If it's clear that the person's problems are ongoing or severe, however, do encourage them to seek professional help. You can lead into that point by asking something like "have you ever seen a therapist before?" If they say yes, ask if they have considered going back. If they say no, ask if they would think about starting a mental health plan. If they're open to the idea, see if they need help with the process, and give them information if you can. You can find some information about mental health plans here, but the best thing is to make sure they book in with their GP as soon as possible.

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Don't Make It About Yourself

Don't make this conversation about your own problems, past or present. You can mention them in the way of indicating that the person isn't alone in what they're going through, but don't let it seem like you're using the conversation to talk about your own woes, or even vaguely imply that you've had it worse at some point.

A lot of people who've reached out to me in the past have turned the conversation into a way of talking about their own problems, and I've inadvertently become the support for them instead. I understand it's tempting, when you see someone who is having a similar experience to you, but you also run the risk of belittling their experiences, or putting emotional labour on someone who isn't in a position to carry it.

So try to keep your own stories to a minimum unless they ask directly - you're here to listen, not tell your own stories.

Check In Regularly

Even if you leave the initial conversation having helped your friend onto the right path, your role doesn't end there. Make sure you check in regularly, see if the person is improving or if they need some extra help, and let them know that you're thinking of them. Make an effort to hang out in person, even if you have to go to them most of the time. Physical companionship can be hard to seek out when you're depressed, even though it's incredibly helpful to your mental state. Your friend might also reach out to you if you need to, as by reaching out in the first place you often become a 'safe' person to discuss mental health and difficult times with.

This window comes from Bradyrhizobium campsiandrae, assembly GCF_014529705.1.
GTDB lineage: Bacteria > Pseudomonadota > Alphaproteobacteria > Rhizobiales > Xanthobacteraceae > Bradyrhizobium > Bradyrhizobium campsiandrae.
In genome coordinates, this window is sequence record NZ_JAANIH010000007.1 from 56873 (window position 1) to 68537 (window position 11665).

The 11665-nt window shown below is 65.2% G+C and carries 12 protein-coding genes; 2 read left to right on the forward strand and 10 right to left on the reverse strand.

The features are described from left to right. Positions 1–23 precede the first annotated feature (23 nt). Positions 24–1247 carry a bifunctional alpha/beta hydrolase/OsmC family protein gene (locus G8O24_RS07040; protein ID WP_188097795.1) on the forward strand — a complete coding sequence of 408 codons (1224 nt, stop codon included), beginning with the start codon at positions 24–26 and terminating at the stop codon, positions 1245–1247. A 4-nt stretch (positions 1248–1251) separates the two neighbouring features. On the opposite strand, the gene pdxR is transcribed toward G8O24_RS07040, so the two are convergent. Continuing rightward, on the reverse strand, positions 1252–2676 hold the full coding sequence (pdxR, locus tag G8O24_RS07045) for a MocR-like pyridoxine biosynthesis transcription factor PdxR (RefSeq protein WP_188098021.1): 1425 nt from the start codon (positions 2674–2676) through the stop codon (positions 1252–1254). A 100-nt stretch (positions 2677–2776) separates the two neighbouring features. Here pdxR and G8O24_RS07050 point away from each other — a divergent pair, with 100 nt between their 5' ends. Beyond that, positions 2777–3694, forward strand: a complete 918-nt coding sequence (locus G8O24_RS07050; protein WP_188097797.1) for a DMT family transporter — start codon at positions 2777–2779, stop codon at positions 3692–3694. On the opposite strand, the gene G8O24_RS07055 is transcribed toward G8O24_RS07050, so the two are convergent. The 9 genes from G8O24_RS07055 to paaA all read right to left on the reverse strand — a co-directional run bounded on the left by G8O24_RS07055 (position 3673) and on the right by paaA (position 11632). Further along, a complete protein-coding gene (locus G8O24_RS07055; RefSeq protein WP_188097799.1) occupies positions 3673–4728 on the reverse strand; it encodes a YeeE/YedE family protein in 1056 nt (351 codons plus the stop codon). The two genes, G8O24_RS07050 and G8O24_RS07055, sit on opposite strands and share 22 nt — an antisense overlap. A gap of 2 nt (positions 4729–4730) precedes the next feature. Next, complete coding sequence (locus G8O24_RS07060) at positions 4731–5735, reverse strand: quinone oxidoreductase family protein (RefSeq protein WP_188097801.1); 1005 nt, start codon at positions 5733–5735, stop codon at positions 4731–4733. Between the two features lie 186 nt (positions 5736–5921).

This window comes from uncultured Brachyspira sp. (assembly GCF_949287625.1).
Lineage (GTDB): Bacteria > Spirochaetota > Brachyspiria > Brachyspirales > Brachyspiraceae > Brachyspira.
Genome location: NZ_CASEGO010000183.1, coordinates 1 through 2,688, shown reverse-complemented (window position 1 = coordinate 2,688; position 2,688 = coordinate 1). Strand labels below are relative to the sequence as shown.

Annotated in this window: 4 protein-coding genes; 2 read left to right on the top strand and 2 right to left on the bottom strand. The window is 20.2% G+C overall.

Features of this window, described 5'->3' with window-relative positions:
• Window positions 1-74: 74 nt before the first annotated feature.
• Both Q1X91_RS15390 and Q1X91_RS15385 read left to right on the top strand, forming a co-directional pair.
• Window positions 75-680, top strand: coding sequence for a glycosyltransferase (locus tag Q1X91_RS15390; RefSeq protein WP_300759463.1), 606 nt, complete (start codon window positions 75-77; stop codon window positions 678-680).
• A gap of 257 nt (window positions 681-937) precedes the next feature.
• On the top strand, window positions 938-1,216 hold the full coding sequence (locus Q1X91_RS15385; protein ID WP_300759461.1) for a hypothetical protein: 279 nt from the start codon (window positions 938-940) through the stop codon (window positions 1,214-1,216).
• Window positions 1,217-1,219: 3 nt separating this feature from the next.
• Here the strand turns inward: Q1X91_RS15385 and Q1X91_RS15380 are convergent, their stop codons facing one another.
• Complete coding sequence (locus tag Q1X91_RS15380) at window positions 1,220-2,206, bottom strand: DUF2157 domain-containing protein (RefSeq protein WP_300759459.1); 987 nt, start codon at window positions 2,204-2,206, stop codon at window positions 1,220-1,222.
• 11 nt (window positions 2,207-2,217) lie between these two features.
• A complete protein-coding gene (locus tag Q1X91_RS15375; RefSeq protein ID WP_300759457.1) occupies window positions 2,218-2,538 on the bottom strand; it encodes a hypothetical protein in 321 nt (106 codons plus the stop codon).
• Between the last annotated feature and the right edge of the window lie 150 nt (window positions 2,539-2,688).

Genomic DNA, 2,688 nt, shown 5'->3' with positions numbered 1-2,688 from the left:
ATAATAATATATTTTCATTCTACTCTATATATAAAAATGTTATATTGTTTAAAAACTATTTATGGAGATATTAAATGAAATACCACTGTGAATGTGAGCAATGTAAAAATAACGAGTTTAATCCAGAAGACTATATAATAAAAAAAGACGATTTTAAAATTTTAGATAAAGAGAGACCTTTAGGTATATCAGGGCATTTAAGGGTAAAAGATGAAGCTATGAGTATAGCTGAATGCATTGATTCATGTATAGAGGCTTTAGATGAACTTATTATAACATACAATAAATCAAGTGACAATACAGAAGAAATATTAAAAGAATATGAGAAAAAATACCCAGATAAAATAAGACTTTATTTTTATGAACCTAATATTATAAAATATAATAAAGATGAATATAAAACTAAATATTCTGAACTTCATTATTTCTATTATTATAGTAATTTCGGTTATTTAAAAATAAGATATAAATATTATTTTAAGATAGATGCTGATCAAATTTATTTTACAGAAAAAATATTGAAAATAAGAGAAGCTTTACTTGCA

Be ready to make some effort to help your friends out - some of the best emotional support I've gotten over the last few years have been when friends have rallied to help me clean the house when I've been in a particularly deep rut, as well as bringing food and making sure I ate it.

By reading this you've already taken the first step in being a supportive friend to the people you know who are struggling with mental health, and the more you talk to people the easier it will be to have difficult conversations about depression. So if you've noticed someone in your life behaving oddly or putting out warning signs, start a conversation today - you may save a life.